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Sunday, April 5, 2020
CAIRO, Jul 18 2011 (IPS) - With the nation’s economy in tatters from the uprising that ousted its dictator of 30 years, Egypt’s transitional government has turned its back on the Western lending institutions that once propped the Mubarak regime. But its decision to accept the massive aid packages dangled by the oil-rich Arab Gulf states has raised suspicions about their intentions, as well as its own.
In May, Egyptian officials estimated that the populous Arab country would need between 10 billion and 12 billion dollars in international aid to plug a budget gap following the uprising that toppled former president Hosni Mubarak in February. They said the political turmoil resulted in enormous losses to Egypt’s tourism sector, capital markets and economic production.
In a surprise move, Egypt’s military-run government declared last month that it would not tap the 3 billion dollars loan facility it had secured with the International Monetary Fund (IMF), nor a contingent World Bank offer of 4.5 billion dollars in assistance. Instead it said it would slash government spending and turn to the Arab Gulf monarchies for the rest.
“Borrowing from our wealthy Arab neighbours makes economic sense,” says Alia El-Mahdi, dean of the Faculty of Economics and Political Sciences at Cairo University. “But these are countries that were strongly opposed to Egypt’s revolution, so we must treat their (display of benevolence) with suspicion.”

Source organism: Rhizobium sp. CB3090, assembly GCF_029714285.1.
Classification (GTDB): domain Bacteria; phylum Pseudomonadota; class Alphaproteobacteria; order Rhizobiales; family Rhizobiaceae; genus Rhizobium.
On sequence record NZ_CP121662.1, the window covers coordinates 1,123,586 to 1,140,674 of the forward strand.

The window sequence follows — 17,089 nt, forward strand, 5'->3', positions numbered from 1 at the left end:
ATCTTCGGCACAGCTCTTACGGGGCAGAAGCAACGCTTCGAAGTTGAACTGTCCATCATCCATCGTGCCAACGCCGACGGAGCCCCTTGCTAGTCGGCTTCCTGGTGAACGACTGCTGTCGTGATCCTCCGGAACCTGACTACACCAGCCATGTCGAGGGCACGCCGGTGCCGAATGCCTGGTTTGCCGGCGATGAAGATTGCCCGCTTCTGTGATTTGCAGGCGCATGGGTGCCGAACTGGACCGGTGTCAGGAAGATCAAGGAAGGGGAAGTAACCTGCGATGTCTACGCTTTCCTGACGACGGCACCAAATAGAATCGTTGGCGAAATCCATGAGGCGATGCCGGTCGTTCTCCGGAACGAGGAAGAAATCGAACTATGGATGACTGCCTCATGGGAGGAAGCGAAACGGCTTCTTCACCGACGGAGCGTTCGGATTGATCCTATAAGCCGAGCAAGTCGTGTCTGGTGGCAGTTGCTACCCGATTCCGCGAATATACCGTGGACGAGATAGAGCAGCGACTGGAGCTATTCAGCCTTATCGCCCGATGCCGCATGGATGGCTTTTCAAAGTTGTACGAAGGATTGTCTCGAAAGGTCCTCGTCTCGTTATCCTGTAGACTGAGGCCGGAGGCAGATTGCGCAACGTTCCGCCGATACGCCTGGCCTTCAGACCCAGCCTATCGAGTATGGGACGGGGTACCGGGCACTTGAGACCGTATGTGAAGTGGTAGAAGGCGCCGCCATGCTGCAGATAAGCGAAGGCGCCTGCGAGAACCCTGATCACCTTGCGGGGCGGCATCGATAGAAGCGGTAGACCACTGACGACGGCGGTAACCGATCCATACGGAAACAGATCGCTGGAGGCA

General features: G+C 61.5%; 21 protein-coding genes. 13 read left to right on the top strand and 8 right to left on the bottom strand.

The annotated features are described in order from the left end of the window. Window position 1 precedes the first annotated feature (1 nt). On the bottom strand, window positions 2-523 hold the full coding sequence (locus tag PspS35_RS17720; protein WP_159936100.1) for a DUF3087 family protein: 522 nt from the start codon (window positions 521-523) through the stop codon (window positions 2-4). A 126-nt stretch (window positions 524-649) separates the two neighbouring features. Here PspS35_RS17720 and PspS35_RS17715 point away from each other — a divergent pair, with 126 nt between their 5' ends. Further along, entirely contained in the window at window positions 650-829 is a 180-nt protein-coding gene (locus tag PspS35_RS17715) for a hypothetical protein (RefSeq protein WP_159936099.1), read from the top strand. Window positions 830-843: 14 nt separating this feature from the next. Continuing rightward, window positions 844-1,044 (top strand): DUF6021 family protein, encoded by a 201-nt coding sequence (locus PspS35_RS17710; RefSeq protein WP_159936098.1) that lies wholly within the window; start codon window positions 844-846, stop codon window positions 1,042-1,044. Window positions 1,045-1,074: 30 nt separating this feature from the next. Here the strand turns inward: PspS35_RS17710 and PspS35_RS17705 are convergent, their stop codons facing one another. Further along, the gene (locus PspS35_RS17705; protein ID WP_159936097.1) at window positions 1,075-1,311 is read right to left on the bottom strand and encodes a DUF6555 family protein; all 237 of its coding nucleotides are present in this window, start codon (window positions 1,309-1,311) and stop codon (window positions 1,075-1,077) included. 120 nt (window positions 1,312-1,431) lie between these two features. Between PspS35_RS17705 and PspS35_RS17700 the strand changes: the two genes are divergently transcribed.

Egyptian officials attributed their decision to refuse the IMF and World Bank offers to unacceptable lending conditions and concern over the country’s debt level. Central bank figures reveal domestic and foreign debts in excess of 190 billion dollars, or about 90 percent of GDP.
“There is a high level of discomfort with the idea of borrowing from outside,” explains Amr Hassanein, chairman of MERIS, a regional affiliate of Moody’s credit ratings agency. “At one point, (before the first Gulf War), Egypt was riddled with debt and wasn’t able to handle it so it had to pay a high political price.”
But even the scent of conditionality was too much for Egypt’s interim government, which reportedly saw the soft loan as a political hot potato.
“This was more of a political decision than an economic one,” explains El-Mahdi. “The government is not in a strong position right now, and it is under intense pressure from public opinion not to accept any aid from the IMF or World Bank, regardless of the conditions.”
Many Egyptians exhibit a deep distrust of the two international lending institutions, which they blame for pushing neoliberal economic policies that resulted in high unemployment and glaring income disparities.
Protesters who continue to gather in Cairo’s Tahrir Square have opposed any lending that would lock Egypt into a particular economic model before an elected government is in place. Many are calling for an economy based on “social justice,” with an emphasis on subsidy programmes, job security and robust social welfare programmes.
By contrast, the prospect of Gulf aid would appear to enjoy wide acceptance on the Egyptian street. Nearly two million Egyptians work in the Arab Gulf states and the country shares a common cultural bond with its Islamic neighbours.
So far, Arab Gulf states have dangled over 17 billion dollars in loans, grants and new investment. The offers include 4 billion dollars in financial assistance from Saudi Arabia, 3 billion dollars from the United Arab Emirates, and Qatar’s pledge to invest 10 billion dollars in Egyptian projects and provide a 500 million dollar grant.